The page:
All the statues of Robert E. Lee in Confederate uniform fail to convey one critical point: He was more than that. After Appomattox, Lee turned from being a leader in war to a leader of peace. As I found in examining his religious convictions, he became — largely because of his faith — the South’s preeminent exponent of reconciliation. That, I believe, is why he needs to be remembered, but in a different way.
Just before surrendering, Lee began seeking peace. Some aides proposed fighting an ISIS-style guerrilla war. Lee had none of it.
“The Confederacy has failed,” he told them. “As Christian men, … we must consider only the effect which our actions will have upon the country at large.”
If his men could return home “quietly and quickly” they could “plant crops & begin to repair the rages of the war. That is what I must now try to bring about.”
Realistically, yet faithfully, he looked to the future.
Like many, Lee had believed the Confederacy could win only if God so willed. It lost. He connected the dots.
“God has thought fit to afflict us most deeply & his chastening hand is not yet stayed,” Lee, an active Episcopalian, wrote in May 1865, to a priest in Petersburg. “We have only to submit to his gracious will & pray for his healing mercy.”
That meant seeking genuine peace, “that the afflictions & interests of the country may be united and not a forced & hollow truce formed, to be broken at the first convenient opportunity. To this end all good men should labour.”
He discouraged anyone going into exile as some contemplated — and as he was invited to do. “It would be better for them and their country if they remained at their homes and shared the fate of their respective States.”
What, then, for him?
Publishers sought his memoirs, predicting profits of a best-seller. Businesses coveted his name, promising great reward. Major educational institutions craved the leadership of one who had been an innovative West Point superintendent.
But a devastated little school in remote Lexington, Virginia, captured his imagination. Asked to be its president, Lee sought the advice of a priest in Albemarle County. When he proposed more viable institutions, Lee argued that “this door and not another was opened to him by Providence” and wanted reassurance that he could do the job such that his remaining years would be “a comfort and a blessing to his suffering country.”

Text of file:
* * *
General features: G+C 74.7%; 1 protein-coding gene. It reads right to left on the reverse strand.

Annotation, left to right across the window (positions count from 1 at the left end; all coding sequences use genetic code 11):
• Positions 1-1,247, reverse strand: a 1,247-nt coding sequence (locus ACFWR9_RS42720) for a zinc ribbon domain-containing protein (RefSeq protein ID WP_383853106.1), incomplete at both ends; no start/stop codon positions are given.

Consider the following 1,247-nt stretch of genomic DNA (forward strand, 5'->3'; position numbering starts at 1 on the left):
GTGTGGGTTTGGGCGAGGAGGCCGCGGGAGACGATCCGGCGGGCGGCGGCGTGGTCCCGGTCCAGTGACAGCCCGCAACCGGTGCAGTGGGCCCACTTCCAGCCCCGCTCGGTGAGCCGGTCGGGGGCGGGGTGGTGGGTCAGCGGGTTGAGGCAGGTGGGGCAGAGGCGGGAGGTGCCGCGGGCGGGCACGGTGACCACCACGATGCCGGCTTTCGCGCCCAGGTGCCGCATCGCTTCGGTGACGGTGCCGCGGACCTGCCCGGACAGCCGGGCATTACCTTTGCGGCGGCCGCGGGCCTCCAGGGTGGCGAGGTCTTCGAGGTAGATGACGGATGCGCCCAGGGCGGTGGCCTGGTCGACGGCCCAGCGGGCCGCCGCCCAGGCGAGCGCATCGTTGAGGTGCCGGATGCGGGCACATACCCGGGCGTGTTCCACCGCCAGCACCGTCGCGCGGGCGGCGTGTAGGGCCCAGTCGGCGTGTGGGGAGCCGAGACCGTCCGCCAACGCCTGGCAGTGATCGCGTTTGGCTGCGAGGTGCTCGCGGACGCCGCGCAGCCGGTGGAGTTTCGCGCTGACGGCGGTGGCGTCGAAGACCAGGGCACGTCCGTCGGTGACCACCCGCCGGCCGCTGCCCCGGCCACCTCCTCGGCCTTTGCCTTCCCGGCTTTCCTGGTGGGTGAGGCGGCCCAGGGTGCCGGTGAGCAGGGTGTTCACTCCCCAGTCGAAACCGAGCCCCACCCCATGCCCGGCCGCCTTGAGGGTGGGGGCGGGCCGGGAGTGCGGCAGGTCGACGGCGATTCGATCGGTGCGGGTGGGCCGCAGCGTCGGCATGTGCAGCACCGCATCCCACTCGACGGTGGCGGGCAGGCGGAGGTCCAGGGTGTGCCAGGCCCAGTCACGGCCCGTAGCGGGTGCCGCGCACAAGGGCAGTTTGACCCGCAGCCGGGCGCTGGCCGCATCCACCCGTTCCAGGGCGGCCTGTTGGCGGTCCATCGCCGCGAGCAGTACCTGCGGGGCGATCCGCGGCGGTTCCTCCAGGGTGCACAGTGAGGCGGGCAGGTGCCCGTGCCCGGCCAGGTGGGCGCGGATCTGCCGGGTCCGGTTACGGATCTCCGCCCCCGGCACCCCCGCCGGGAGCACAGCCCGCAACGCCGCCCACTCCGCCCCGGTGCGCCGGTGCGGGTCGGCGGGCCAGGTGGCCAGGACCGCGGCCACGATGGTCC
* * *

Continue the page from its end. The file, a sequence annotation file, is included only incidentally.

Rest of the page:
At that moment, the cleric recalled, Lee’s “whole countenance glowed with animation.” Robert E. Lee came to Washington College, to bind the wounds of war and prepare for the future by guiding the young into practical, principled ways.
Genuine peace demanded prosperity, so Lee developed a curriculum aimed at attaining it: business, journalism, law, mining, engineering. To traditional classical studies he added English, modern history, and sciences. By 1868, his little college had become the second-largest academic institution in the South.
Reconciliation involved racial justice. Though Lee shared the prevailing white presumption of their own superiority, and could say so in ways that make us cringe, his faith also held that each person was a child of God, whose rights warranted protection. In Lexington, his influence helped dissipate one lynch mob aimed at a black man, and another directed at a white.
Reunion meant putting the war in the past. When officials at Gettysburg asked his help in placing monuments on the battlefield, he declined, advising “not to keep open the sores of war, but to follow the example of those nations who endeavoured to obliterate the marks of civil strife and to commit to oblivion the feelings it engendered.”
On that basis, together with his innate humility, one wonders if he would want any monuments to him whatsoever.
Statues of General Lee on Traveller can’t convey this part of his story, a story which challenges his stereotype. One who strove to move beyond a cause he deemed lost makes a poor poster child for the Lost Cause.
Nor can I imagine that he who declined to run for Virginia’s governorship lest he arouse passions would approve of candidates wrapping themselves in Confederate flags. For white supremacist protesters to invoke his name violates Lee’s most fundamental convictions. And those who look on Lee only as military personage — favorably or not — would do well to recognize the telling paradox of Lee, one of the very few generals defeated in a bitter civil war who then became the paramount advocate of peace.
R. David Cox, an Episcopal priest who was rector of R. E. Lee Memorial Church from 1987-2000, now teaches history at Southern Virginia University and is author of “The Religious Life of Robert E. Lee.”
After Appomattox, Lee turned from being a leader in war to a leader of peace.